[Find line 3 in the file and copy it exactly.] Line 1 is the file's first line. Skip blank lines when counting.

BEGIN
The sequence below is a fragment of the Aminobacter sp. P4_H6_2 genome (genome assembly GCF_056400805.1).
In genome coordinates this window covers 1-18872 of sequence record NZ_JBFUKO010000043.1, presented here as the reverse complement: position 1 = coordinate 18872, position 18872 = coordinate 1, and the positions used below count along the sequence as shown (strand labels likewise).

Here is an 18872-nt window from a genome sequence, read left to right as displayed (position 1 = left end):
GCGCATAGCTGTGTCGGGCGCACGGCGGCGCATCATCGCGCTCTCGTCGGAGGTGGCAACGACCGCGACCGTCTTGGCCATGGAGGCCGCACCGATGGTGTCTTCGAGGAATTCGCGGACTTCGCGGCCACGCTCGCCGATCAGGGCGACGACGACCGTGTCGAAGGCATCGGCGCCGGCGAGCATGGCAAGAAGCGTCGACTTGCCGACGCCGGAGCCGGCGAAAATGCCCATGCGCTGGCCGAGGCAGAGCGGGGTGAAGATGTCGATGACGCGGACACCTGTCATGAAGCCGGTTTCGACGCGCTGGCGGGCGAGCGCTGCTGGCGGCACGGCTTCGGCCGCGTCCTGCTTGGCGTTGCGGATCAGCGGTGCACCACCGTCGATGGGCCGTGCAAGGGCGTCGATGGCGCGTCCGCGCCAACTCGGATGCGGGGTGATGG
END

Here is an 18872-nt window from a genome sequence, read left to right as displayed (position 1 = left end):